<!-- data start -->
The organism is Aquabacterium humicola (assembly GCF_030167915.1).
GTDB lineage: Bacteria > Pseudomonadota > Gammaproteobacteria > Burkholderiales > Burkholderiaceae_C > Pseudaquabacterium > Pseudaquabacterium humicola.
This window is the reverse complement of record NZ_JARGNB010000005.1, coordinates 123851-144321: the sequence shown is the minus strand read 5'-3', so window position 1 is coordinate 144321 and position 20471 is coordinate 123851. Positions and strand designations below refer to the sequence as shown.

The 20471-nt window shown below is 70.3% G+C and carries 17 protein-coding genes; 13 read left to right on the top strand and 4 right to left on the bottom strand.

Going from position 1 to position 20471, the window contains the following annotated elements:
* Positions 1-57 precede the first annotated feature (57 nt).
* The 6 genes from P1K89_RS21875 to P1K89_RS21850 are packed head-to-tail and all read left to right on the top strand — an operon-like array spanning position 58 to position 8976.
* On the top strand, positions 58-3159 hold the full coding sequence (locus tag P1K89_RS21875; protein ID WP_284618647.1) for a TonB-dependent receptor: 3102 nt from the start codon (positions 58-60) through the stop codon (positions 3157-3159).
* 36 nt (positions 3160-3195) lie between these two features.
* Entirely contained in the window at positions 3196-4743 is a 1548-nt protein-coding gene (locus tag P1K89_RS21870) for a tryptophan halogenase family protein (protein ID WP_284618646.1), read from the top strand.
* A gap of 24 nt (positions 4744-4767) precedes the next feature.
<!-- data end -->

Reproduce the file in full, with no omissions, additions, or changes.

The organism is Aquabacterium humicola (assembly GCF_030167915.1).
GTDB lineage: Bacteria > Pseudomonadota > Gammaproteobacteria > Burkholderiales > Burkholderiaceae_C > Pseudaquabacterium > Pseudaquabacterium humicola.
This window is the reverse complement of record NZ_JARGNB010000005.1, coordinates 123851-144321: the sequence shown is the minus strand read 5'-3', so window position 1 is coordinate 144321 and position 20471 is coordinate 123851. Positions and strand designations below refer to the sequence as shown.

The 20471-nt window shown below is 70.3% G+C and carries 17 protein-coding genes; 13 read left to right on the top strand and 4 right to left on the bottom strand.

Going from position 1 to position 20471, the window contains the following annotated elements:
* Positions 1-57 precede the first annotated feature (57 nt).
* The 6 genes from P1K89_RS21875 to P1K89_RS21850 are packed head-to-tail and all read left to right on the top strand — an operon-like array spanning position 58 to position 8976.
* On the top strand, positions 58-3159 hold the full coding sequence (locus tag P1K89_RS21875; protein ID WP_284618647.1) for a TonB-dependent receptor: 3102 nt from the start codon (positions 58-60) through the stop codon (positions 3157-3159).
* 36 nt (positions 3160-3195) lie between these two features.
* Entirely contained in the window at positions 3196-4743 is a 1548-nt protein-coding gene (locus tag P1K89_RS21870) for a tryptophan halogenase family protein (protein ID WP_284618646.1), read from the top strand.
* A gap of 24 nt (positions 4744-4767) precedes the next feature.